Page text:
Too often, there exists a disparity between the feelings of game reviewers and game players. Time after time, we’re told a game is amazing only to find it out it doesn’t work (Sim City comes to mind). Or, we’re told a game is bad, just to find out that it’s a consumer hit. Such is the case with Destiny, the disappointing mega-hit we were told could only break our hearts with the letdown. What’s the deal, games industry? We answer that question, and break down the week’s biggest news, in this week’s RPG files.
I first began thinking about this topic shortly after getting my hands on Destiny. One thing is undeniable: this is not the game we were promised. What happened to the lofty customization promises? The virtuoso exploration of untamed planets? A rich world where you could, as the box itself proclaims, “become legend”? Those are all, all undelivered promises, and anyone who followed the game’s much-hyped march to release, was sure to feel let down. And indeed, if this Reddit thread is to be believed (which should always come with a healthy dose of skepticism), the Destiny we received may not even be the game Bungie planned to deliver in the first place.
That’s pretty startling; a bitter pill to swallow for fans who eagerly awaited an answer to Bungie’s lofty claims. After all, they had the pedigree to deliver, so why wouldn’t they? In a way, it’s not surprising that Destiny fell into a middling Metacritic score. That disappointment is reflected in the amassed scores. The PS4 version currently sits at 76 out of 100.
But does that make Destiny a bad game? Even a middling one? I don’t think so. But thankfully, I don’t have to make that case; the facts do. Last week, we found out that Bungie boasts 3.2 million players logging in every single day for an average of three hours a day, a month after launch. That. Is. Profound. If you disagree, look at other games falling into the mid-70s for reviews. Very few, ever achieve a tail like that.
This week, not unexpectedly, we discovered that Destiny wiped the floor with its competition, easily becoming the top-selling game of September. What’s more, digital sales of the game broke records for the PlayStation Network, nearly doubling September 2013’s sales.
Reviewers from other major sites have chalked the sales disparity up to the heavy marketing campaign preceding the game’s launch. I buy that. What I don’t buy is that if Destiny is such a mediocre game, why are people still playing it – for hours every single day – more than a month after launch?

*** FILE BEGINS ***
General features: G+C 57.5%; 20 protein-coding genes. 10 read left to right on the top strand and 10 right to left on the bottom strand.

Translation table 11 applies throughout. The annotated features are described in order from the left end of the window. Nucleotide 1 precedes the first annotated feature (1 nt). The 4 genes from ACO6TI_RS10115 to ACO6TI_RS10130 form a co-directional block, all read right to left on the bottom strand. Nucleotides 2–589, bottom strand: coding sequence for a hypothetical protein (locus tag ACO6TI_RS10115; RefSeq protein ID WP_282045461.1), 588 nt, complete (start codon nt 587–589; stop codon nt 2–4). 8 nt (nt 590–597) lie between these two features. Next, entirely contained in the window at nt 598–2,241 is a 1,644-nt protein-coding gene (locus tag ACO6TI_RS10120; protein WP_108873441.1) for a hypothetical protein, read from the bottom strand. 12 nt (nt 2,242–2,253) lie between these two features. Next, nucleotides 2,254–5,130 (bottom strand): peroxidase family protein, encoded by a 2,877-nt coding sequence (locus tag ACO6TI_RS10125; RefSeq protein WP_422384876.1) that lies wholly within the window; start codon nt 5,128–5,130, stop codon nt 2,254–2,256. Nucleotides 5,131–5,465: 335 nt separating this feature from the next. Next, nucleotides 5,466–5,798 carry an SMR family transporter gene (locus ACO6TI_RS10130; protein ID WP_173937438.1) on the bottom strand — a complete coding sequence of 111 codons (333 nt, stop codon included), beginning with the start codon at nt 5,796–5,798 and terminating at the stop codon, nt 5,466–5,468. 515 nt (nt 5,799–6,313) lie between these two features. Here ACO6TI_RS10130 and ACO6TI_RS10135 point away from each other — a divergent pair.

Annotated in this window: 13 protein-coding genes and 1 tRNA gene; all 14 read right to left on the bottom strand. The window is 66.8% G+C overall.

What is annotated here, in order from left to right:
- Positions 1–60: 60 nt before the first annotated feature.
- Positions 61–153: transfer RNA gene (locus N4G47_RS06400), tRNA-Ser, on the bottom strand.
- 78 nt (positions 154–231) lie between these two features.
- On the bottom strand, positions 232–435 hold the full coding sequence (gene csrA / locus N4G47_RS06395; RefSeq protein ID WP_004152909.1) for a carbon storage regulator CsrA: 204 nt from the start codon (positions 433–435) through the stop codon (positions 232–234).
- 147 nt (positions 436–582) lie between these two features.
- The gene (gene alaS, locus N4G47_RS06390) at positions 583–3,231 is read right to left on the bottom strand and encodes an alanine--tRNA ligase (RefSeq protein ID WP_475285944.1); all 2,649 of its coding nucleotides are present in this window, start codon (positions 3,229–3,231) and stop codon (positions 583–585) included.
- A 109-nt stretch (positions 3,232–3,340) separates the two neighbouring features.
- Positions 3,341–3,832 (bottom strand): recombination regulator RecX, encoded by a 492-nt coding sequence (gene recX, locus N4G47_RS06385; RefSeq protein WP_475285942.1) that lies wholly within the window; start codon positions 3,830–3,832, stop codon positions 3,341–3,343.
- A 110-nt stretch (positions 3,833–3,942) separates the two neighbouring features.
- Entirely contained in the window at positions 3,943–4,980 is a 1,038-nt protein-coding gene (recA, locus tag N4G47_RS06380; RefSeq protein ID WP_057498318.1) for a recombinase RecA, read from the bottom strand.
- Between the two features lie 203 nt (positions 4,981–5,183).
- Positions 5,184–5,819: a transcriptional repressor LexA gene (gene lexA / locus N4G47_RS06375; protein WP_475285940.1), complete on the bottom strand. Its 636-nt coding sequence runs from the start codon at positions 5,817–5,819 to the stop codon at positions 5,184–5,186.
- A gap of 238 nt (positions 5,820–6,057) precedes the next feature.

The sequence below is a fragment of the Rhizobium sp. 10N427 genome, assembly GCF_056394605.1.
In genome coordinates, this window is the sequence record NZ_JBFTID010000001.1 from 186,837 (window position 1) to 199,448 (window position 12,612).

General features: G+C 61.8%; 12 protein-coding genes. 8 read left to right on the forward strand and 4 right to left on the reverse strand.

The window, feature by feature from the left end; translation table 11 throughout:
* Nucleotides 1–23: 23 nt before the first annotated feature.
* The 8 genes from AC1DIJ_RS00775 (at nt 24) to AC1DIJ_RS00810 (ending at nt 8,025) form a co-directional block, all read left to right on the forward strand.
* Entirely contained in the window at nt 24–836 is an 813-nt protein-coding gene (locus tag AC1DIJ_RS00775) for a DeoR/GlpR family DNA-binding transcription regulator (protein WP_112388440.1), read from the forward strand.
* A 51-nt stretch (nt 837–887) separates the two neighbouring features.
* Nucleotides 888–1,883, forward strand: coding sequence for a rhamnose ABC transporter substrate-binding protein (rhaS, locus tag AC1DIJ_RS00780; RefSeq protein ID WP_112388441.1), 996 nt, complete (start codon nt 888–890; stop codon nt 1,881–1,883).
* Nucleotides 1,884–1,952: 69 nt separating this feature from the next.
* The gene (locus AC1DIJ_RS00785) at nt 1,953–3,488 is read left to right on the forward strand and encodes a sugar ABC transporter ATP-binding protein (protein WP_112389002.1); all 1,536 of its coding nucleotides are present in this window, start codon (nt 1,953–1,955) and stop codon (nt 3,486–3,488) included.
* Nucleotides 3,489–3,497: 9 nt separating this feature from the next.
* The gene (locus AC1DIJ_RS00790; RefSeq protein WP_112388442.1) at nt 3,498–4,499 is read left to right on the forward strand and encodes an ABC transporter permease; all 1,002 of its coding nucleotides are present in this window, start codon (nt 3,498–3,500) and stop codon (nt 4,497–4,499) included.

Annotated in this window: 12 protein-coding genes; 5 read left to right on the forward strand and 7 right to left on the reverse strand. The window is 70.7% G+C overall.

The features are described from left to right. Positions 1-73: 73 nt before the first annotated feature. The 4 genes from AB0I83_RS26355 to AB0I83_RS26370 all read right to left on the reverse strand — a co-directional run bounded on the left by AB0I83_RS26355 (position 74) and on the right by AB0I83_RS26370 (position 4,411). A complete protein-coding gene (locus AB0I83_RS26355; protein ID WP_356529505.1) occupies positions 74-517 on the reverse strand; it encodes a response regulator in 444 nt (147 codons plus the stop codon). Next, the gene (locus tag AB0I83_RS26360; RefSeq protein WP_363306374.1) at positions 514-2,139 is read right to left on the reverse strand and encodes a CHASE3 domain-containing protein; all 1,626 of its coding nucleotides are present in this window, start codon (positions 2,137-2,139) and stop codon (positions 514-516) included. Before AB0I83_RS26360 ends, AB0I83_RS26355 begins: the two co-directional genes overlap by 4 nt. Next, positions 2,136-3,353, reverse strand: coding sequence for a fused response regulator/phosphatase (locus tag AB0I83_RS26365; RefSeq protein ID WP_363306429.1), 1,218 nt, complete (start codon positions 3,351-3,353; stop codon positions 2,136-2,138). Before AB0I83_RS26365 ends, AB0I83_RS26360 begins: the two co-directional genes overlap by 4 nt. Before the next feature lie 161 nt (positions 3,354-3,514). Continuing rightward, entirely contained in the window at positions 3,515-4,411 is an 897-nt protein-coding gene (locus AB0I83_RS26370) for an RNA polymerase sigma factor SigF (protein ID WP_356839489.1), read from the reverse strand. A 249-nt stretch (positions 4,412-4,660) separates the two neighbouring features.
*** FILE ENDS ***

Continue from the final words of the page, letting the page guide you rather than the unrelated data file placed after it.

The obvious answer is that it isn’t a mediocre game. The obvious answer is that review scores – not reviews themselves – have under-served this game.
Destiny proves the point that so many games writers have been making for ages: numbers don’t represent much of anything. They are a one-point, without nuance (which is why we rate individual areas before rendering a final score). A review score cannot possibly capture the weight of a critic’s words when they say, “the story is lacking but the gameplay is incredible.” Instead, they sum it up in an easy to digest figure that encourages every time-cramped reader to skip critical thought – theirs or the reviewers – and “get right to the point.”
Is the game a 76? Perhaps, but it is certainly not the same 76 as Sleeping Dogs: Definitive Edition or CastleStorm, or even the higher rated Samurai Warriors 4 or Metro Redux. It is a 76 titled heavily toward incredibly fun gameplay and addictive progression loops. It is chipped away by its shortcomings but we the gamers testify that this is a 76 worth our time.
The point is, reviews are not a bad thing. But you have to read them. A score is only one piece, a necessary evil because there is demand for that evil. Here, we have a crystal clear example of why you shouldn’t just trust a number. Savvy marketing isn’t keeping us playing Destiny. We’re still playing because, guess what? The 76 points that are there are worth revisiting again and again while other games gather dust on our shelves.
The Banner Saga has finally hit mobile devices, at least if you’re an Apple owner. We gave the game a 7.8/10 – but, hey, like we talked about, go read the review. This is a mobile review. Nuance is important.
Undead Labs pet battler, Moonrise, is rattling some cages. This week we have an exclusive developer diary on why Undead is spending extra time creating an in-depth world. “A cohesive, compelling world seeps into your unconscious mind,” explains Lead Writer, Andy Collins, “making the game more immersive, more intriguing, and ultimately more fun to hang out in for hours and hours.” Also, he compares a pet battler without story to virtual dogfighting. Worth a read!
Is Mass Effect getting virtual reality? That may be the case if this tweet from the game’s director is to be believed. Along with a picture of an Oculus Rift headset, he writes “it begins.” Then again, Casey may just be as excited as the rest of us would be to play with an Oculus. Mass Effect with VR would be reason enough for me to buy a unit. Would you?
14 years after the original release, Icewind Dale is making its way to cell phones and tablets. Beamdog, the studio who brought us the enhanced edition of Baldur’s Gate, has revealed that the game will be available to iOS users on October 30th. Will Icewind Dale stand the test of time or just prove that some things are better left in the past? I’m betting on the former.
Finally, Shroud of the Avatar seems to be making some serious progress. Our own Red Thomas stopped by the studio to check out the latest build of the game, Release 11. It’s all about advancement this time ‘round, with character advancement finally being added. Some new scenes have also been added, including the choke-point heavy Vertas Pass. I’m loving how dynamic this world is shaping up to be. That sounds like an easy key to replayability for a long time to come.
That’s it for this week. Let us know what you think in the comments below!